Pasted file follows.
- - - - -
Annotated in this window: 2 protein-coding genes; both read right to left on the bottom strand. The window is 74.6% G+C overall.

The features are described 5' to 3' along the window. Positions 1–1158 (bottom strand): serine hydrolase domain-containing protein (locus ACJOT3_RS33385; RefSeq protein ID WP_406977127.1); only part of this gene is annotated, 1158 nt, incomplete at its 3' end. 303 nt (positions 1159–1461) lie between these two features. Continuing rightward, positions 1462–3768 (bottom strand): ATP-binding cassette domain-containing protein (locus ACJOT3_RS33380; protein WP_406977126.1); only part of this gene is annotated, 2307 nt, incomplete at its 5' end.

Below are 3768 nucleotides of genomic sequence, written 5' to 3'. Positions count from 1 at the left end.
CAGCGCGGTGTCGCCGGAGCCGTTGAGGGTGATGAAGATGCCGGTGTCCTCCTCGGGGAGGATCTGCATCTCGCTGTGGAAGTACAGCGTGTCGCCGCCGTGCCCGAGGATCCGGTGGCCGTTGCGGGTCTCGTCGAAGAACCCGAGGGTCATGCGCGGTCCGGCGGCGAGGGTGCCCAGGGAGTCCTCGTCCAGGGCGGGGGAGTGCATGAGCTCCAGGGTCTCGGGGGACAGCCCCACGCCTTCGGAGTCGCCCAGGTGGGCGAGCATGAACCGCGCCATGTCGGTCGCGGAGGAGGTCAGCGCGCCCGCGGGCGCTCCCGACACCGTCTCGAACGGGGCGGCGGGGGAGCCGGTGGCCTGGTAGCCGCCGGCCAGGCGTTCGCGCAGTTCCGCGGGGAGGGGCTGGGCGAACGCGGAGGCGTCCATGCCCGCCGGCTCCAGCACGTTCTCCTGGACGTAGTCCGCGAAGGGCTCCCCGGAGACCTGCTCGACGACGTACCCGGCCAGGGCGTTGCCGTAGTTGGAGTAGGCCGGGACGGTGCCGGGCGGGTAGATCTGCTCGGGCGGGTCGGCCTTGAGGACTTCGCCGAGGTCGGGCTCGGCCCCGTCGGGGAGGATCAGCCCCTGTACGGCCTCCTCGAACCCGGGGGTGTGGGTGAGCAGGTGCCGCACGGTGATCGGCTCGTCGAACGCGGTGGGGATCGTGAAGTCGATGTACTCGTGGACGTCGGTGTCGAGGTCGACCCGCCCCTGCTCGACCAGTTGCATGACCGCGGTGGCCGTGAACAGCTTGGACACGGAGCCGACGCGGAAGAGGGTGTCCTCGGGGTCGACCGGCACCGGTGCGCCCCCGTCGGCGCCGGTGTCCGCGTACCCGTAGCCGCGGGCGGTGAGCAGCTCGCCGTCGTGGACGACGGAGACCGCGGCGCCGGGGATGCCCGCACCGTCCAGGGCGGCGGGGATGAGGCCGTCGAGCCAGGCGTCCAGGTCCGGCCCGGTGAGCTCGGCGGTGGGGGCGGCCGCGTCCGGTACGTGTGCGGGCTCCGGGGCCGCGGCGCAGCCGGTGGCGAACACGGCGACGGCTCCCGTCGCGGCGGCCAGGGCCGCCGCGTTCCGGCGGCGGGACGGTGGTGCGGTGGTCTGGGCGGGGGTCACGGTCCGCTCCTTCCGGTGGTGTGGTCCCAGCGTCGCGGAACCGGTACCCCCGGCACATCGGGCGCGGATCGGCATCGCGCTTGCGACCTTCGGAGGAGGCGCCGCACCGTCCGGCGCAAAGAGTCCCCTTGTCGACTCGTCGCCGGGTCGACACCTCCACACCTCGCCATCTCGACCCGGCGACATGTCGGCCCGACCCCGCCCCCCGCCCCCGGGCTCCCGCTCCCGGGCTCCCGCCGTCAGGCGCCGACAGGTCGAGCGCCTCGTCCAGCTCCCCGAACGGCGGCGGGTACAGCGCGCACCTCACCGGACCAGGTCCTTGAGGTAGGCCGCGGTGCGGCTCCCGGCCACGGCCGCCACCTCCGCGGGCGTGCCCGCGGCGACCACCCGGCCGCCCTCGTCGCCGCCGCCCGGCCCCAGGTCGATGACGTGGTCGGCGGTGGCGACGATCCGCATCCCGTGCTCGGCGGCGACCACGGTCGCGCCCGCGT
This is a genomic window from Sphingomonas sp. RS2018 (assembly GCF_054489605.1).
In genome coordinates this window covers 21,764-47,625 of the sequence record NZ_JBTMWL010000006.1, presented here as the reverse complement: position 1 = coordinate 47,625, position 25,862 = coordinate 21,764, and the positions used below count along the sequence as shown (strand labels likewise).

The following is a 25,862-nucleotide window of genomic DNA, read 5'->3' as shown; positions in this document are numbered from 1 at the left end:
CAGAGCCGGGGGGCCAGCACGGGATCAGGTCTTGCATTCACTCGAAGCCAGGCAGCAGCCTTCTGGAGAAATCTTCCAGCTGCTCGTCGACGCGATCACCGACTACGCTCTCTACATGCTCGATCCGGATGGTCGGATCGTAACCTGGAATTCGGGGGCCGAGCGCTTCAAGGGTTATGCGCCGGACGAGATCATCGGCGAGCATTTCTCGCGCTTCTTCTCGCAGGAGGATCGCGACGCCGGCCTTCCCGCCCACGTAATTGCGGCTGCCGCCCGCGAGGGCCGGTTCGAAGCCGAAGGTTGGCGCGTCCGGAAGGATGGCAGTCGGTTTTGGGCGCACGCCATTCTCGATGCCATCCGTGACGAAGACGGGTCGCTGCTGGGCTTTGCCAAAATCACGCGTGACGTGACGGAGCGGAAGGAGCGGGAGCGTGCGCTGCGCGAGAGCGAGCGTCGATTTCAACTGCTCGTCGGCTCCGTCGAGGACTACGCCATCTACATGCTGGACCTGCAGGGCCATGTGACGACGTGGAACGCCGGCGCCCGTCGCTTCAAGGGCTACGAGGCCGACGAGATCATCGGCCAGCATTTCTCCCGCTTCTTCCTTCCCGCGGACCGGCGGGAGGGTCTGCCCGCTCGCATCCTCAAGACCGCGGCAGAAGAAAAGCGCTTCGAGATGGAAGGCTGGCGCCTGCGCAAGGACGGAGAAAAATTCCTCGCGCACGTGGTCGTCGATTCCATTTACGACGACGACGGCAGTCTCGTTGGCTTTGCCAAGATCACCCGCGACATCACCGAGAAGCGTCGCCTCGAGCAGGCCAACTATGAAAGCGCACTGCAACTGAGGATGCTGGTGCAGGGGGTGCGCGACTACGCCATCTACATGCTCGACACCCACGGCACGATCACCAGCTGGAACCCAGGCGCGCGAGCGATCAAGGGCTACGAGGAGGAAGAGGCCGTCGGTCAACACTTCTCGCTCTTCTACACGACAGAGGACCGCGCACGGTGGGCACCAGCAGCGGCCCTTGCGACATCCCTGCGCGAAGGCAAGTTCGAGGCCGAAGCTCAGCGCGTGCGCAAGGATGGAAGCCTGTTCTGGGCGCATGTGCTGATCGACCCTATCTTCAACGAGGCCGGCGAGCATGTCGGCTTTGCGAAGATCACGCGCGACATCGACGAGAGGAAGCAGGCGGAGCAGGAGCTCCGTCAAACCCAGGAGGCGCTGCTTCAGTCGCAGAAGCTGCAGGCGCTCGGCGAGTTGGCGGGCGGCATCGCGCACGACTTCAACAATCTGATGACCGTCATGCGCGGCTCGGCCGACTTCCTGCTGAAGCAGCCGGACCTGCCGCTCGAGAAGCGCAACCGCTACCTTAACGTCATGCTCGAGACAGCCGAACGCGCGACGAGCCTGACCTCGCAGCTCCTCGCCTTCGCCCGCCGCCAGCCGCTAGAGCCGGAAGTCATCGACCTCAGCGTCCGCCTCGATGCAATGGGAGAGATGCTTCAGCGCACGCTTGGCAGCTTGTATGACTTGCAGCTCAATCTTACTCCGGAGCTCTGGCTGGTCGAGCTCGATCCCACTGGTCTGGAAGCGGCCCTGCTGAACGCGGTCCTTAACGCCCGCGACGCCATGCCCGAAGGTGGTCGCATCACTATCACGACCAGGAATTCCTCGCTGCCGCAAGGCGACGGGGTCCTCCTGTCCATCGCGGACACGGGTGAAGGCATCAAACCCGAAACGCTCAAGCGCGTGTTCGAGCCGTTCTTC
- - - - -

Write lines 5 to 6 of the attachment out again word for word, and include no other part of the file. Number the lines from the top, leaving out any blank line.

This is a genomic window from Sphingomonas sp. RS2018 (assembly GCF_054489605.1).
In genome coordinates this window covers 21,764-47,625 of the sequence record NZ_JBTMWL010000006.1, presented here as the reverse complement: position 1 = coordinate 47,625, position 25,862 = coordinate 21,764, and the positions used below count along the sequence as shown (strand labels likewise).